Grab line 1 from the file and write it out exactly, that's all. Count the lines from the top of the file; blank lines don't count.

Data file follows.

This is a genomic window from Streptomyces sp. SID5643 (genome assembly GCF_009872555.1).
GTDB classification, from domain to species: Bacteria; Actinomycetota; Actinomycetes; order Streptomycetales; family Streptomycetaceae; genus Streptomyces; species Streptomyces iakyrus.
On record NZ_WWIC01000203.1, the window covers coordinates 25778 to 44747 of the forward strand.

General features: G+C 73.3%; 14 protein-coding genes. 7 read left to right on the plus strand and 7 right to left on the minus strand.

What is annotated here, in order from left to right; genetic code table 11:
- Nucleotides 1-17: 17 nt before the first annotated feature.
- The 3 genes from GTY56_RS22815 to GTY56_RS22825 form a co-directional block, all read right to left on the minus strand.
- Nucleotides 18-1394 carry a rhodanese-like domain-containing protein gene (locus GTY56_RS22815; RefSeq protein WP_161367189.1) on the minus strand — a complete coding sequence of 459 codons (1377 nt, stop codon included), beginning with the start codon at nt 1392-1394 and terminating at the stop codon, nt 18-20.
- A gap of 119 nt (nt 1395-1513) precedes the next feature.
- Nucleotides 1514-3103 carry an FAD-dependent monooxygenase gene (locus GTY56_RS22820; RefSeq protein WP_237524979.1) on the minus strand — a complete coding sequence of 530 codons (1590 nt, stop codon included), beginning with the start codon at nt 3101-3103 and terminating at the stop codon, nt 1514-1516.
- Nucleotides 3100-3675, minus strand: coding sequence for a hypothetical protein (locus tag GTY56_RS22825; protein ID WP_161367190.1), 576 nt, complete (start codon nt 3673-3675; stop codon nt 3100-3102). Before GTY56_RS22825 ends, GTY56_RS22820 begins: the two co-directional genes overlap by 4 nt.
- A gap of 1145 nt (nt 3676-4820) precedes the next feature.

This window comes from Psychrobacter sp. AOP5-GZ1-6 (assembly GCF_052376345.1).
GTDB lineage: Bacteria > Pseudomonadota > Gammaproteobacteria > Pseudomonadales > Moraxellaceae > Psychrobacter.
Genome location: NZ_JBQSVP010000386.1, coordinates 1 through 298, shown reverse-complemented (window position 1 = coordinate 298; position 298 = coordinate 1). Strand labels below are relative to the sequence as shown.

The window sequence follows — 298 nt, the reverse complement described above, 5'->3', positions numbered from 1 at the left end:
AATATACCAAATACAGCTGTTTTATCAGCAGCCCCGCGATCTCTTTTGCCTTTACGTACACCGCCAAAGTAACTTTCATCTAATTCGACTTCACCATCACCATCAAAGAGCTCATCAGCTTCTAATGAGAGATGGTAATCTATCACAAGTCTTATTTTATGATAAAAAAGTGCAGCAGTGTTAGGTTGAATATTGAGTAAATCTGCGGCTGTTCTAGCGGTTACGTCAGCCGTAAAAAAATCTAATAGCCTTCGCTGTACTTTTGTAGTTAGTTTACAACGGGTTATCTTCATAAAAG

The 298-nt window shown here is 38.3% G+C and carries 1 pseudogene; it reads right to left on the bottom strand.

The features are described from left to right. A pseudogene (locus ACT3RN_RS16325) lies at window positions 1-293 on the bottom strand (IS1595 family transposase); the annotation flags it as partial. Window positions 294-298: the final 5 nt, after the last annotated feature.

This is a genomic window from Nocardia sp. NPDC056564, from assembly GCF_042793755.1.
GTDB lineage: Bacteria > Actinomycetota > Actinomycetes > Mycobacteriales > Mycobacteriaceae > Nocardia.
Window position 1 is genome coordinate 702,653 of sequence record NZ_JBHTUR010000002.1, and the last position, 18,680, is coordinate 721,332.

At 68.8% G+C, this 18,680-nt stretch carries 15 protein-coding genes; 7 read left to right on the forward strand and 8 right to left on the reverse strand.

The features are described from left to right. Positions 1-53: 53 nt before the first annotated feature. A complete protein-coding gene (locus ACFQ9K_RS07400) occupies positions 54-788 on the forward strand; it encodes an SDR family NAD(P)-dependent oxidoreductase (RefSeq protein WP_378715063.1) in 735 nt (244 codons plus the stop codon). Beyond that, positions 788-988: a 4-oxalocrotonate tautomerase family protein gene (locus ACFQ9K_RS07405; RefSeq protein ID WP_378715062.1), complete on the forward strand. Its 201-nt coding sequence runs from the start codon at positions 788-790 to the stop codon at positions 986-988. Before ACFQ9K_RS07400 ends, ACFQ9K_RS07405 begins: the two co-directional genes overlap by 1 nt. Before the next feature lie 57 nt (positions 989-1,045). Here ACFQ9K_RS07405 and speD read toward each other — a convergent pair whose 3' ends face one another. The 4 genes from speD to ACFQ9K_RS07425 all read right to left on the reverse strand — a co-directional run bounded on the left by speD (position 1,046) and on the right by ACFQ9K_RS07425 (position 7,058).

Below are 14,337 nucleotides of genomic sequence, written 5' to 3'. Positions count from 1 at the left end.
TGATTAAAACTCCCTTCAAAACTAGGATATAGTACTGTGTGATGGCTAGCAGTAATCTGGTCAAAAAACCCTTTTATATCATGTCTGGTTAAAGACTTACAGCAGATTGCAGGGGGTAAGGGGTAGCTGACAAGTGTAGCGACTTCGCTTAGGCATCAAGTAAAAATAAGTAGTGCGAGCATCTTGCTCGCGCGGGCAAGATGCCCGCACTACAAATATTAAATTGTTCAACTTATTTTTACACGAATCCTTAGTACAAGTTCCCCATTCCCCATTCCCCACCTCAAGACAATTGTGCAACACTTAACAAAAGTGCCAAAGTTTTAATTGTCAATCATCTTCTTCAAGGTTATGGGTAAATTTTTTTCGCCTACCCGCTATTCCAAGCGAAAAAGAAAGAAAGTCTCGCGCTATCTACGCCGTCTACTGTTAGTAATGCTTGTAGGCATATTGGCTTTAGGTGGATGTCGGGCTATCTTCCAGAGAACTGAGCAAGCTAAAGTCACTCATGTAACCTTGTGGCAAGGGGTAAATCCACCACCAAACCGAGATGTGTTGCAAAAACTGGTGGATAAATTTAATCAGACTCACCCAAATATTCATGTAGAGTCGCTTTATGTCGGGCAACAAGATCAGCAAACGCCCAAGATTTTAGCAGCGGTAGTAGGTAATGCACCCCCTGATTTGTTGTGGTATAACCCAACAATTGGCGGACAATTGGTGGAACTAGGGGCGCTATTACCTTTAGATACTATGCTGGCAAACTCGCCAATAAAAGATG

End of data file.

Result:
This is a genomic window from Streptomyces sp. SID5643 (genome assembly GCF_009872555.1).